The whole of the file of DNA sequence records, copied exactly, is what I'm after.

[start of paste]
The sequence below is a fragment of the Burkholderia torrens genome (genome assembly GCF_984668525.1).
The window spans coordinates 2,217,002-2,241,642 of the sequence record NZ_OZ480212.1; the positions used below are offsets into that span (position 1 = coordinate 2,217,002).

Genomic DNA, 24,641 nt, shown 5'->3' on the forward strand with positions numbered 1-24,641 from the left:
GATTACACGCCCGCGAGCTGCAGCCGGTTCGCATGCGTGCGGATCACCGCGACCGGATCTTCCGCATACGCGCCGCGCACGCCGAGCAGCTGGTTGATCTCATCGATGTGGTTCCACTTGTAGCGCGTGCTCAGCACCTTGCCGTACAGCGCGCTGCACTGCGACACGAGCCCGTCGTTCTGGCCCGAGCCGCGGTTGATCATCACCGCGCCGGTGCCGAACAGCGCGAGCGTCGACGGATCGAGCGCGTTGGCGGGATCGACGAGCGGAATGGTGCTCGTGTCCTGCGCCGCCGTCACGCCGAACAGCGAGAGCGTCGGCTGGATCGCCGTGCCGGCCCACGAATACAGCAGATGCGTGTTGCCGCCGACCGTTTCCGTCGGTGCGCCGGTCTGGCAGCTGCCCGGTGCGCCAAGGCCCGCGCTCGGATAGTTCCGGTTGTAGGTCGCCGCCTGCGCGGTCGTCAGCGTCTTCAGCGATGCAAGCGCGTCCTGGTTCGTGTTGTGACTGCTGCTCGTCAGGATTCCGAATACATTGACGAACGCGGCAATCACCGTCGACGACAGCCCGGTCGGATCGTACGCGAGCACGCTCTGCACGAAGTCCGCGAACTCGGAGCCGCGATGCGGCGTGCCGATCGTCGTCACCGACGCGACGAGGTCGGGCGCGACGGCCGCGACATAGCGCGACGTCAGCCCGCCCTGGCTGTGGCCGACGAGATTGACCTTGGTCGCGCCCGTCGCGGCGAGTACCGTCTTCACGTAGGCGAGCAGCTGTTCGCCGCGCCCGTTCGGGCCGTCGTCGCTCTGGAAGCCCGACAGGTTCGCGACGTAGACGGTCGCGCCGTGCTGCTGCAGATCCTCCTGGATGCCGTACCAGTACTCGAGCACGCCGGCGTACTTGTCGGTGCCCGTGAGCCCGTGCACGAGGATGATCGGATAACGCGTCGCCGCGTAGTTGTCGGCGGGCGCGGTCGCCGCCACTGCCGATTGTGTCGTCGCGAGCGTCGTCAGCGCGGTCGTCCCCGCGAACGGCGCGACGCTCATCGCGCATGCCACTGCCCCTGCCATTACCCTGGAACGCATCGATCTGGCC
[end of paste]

The sequence below is a fragment of the Burkholderia torrens genome (genome assembly GCF_984668525.1).
The window spans coordinates 2,217,002-2,241,642 of the sequence record NZ_OZ480212.1; the positions used below are offsets into that span (position 1 = coordinate 2,217,002).

Genomic DNA, 24,641 nt, shown 5'->3' on the forward strand with positions numbered 1-24,641 from the left:
GATTACACGCCCGCGAGCTGCAGCCGGTTCGCATGCGTGCGGATCACCGCGACCGGATCTTCCGCATACGCGCCGCGCACGCCGAGCAGCTGGTTGATCTCATCGATGTGGTTCCACTTGTAGCGCGTGCTCAGCACCTTGCCGTACAGCGCGCTGCACTGCGACACGAGCCCGTCGTTCTGGCCCGAGCCGCGGTTGATCATCACCGCGCCGGTGCCGAACAGCGCGAGCGTCGACGGATCGAGCGCGTTGGCGGGATCGACGAGCGGAATGGTGCTCGTGTCCTGCGCCGCCGTCACGCCGAACAGCGAGAGCGTCGGCTGGATCGCCGTGCCGGCCCACGAATACAGCAGATGCGTGTTGCCGCCGACCGTTTCCGTCGGTGCGCCGGTCTGGCAGCTGCCCGGTGCGCCAAGGCCCGCGCTCGGATAGTTCCGGTTGTAGGTCGCCGCCTGCGCGGTCGTCAGCGTCTTCAGCGATGCAAGCGCGTCCTGGTTCGTGTTGTGACTGCTGCTCGTCAGGATTCCGAATACATTGACGAACGCGGCAATCACCGTCGACGACAGCCCGGTCGGATCGTACGCGAGCACGCTCTGCACGAAGTCCGCGAACTCGGAGCCGCGATGCGGCGTGCCGATCGTCGTCACCGACGCGACGAGGTCGGGCGCGACGGCCGCGACATAGCGCGACGTCAGCCCGCCCTGGCTGTGGCCGACGAGATTGACCTTGGTCGCGCCCGTCGCGGCGAGTACCGTCTTCACGTAGGCGAGCAGCTGTTCGCCGCGCCCGTTCGGGCCGTCGTCGCTCTGGAAGCCCGACAGGTTCGCGACGTAGACGGTCGCGCCGTGCTGCTGCAGATCCTCCTGGATGCCGTACCAGTACTCGAGCACGCCGGCGTACTTGTCGGTGCCCGTGAGCCCGTGCACGAGGATGATCGGATAACGCGTCGCCGCGTAGTTGTCGGCGGGCGCGGTCGCCGCCACTGCCGATTGTGTCGTCGCGAGCGTCGTCAGCGCGGTCGTCCCCGCGAACGGCGCGACGCTCATCGCGCATGCCACTGCCCCTGCCATTACCCTGGAACGCATCGATCTGGCC